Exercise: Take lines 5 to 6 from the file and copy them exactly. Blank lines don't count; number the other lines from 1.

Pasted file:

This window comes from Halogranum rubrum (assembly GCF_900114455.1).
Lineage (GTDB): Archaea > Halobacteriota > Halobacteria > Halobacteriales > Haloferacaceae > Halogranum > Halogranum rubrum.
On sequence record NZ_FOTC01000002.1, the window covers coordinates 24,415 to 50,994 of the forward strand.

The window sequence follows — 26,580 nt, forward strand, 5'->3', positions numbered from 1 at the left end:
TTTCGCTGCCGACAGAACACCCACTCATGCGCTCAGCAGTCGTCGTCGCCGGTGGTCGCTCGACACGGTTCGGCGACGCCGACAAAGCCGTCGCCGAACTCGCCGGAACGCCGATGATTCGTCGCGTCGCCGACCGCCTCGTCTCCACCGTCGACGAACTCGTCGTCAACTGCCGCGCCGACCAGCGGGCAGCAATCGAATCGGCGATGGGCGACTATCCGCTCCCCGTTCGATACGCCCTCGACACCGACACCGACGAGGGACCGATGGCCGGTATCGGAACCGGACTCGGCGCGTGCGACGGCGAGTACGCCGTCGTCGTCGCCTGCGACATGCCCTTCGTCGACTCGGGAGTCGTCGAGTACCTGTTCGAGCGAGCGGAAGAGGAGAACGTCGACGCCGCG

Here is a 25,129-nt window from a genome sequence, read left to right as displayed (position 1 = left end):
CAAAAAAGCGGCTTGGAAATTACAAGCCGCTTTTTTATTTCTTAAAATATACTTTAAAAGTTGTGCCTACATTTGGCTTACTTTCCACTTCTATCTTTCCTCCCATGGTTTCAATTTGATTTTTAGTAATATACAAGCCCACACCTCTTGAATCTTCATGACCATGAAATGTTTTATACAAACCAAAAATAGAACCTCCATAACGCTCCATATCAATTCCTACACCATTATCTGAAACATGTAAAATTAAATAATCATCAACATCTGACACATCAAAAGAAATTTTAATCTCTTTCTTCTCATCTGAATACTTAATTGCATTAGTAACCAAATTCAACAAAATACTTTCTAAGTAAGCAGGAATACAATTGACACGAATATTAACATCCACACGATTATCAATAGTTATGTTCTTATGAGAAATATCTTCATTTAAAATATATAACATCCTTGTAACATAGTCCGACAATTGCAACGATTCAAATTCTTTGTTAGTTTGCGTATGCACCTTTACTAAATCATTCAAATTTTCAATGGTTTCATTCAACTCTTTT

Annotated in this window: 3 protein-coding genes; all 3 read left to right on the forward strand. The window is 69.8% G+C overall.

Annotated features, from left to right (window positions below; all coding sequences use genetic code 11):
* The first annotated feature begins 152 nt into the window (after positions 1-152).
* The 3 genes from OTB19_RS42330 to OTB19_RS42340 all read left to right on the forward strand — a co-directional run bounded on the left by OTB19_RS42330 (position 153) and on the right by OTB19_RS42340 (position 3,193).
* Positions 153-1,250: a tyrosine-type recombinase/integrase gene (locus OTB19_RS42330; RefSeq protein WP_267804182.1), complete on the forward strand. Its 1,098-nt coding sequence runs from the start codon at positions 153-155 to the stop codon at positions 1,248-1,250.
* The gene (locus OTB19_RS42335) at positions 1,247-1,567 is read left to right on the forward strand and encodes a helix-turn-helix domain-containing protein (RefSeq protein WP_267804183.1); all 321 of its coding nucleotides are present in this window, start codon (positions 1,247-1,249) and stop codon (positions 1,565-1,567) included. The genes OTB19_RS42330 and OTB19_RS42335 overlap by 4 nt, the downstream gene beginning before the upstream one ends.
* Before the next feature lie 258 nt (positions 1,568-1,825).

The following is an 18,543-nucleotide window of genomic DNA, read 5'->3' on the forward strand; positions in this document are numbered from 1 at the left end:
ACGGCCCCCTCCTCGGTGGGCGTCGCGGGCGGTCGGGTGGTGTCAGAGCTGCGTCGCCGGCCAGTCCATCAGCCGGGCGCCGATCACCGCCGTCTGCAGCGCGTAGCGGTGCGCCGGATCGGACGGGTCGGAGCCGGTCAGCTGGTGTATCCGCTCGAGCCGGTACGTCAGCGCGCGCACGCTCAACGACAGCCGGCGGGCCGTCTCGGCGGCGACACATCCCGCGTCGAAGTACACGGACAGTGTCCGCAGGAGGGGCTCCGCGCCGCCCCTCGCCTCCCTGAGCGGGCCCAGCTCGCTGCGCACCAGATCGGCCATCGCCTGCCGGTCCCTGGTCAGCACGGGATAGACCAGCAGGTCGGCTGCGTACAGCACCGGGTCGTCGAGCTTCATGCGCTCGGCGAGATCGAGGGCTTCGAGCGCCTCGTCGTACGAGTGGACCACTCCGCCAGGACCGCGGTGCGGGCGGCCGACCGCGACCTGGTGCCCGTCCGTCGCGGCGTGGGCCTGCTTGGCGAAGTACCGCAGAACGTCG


TTTCGCTGCCGACAGAACACCCACTCATGCGCTCAGCAGTCGTCGTCGCCGGTGGTCGCTCGACACGGTTCGGCGACGCCGACAAAGCCGTCGCCGAACTCGCCGGAACGCCGATGATTCGTCGCGTCGCCGACCGCCTCGTCTCCACCGTCGACGAACTCGTCGTCAACTGCCGCGCCGACCAGCGGGCAGCAATCGAATCGGCGATGGGCGACTATCCGCTCCCCGTTCGATACGCCCTCGACACCGACACCGACGAGGGACCGATGGCCGGTATCGGAACCGGACTCGGCGCGTGCGACGGCGAGTACGCCGTCGTCGTCGCCTGCGACATGCCCTTCGTCGACTCGGGAGTCGTCGAGTACCTGTTCGAGCGAGCGGAAGAGGAGAACGTCGACGCCGCG

Here is a 25,129-nt window from a genome sequence, read left to right as displayed (position 1 = left end):